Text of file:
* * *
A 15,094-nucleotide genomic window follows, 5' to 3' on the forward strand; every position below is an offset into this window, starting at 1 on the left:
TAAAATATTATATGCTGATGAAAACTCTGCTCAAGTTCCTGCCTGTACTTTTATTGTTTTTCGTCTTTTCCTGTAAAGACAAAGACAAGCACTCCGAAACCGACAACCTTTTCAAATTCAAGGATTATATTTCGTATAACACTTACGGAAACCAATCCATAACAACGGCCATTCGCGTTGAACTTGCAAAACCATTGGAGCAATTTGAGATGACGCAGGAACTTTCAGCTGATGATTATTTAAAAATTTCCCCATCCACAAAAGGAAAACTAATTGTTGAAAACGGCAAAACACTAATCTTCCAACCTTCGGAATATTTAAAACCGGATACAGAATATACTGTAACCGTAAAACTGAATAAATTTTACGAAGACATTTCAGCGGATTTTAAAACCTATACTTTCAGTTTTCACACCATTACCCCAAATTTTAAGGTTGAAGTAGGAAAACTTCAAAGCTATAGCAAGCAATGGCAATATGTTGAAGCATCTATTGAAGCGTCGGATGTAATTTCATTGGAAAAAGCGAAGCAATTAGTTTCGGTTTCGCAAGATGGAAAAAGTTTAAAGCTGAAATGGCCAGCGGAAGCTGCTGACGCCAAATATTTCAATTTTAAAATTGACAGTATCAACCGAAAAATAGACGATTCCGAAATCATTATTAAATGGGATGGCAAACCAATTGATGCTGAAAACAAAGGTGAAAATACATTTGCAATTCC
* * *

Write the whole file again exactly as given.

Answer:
A 15,094-nucleotide genomic window follows, 5' to 3' on the forward strand; every position below is an offset into this window, starting at 1 on the left:
TAAAATATTATATGCTGATGAAAACTCTGCTCAAGTTCCTGCCTGTACTTTTATTGTTTTTCGTCTTTTCCTGTAAAGACAAAGACAAGCACTCCGAAACCGACAACCTTTTCAAATTCAAGGATTATATTTCGTATAACACTTACGGAAACCAATCCATAACAACGGCCATTCGCGTTGAACTTGCAAAACCATTGGAGCAATTTGAGATGACGCAGGAACTTTCAGCTGATGATTATTTAAAAATTTCCCCATCCACAAAAGGAAAACTAATTGTTGAAAACGGCAAAACACTAATCTTCCAACCTTCGGAATATTTAAAACCGGATACAGAATATACTGTAACCGTAAAACTGAATAAATTTTACGAAGACATTTCAGCGGATTTTAAAACCTATACTTTCAGTTTTCACACCATTACCCCAAATTTTAAGGTTGAAGTAGGAAAACTTCAAAGCTATAGCAAGCAATGGCAATATGTTGAAGCATCTATTGAAGCGTCGGATGTAATTTCATTGGAAAAAGCGAAGCAATTAGTTTCGGTTTCGCAAGATGGAAAAAGTTTAAAGCTGAAATGGCCAGCGGAAGCTGCTGACGCCAAATATTTCAATTTTAAAATTGACAGTATCAACCGAAAAATAGACGATTCCGAAATCATTATTAAATGGGATGGCAAACCAATTGATGCTGAAAACAAAGGTGAAAATACATTTGCAATTCC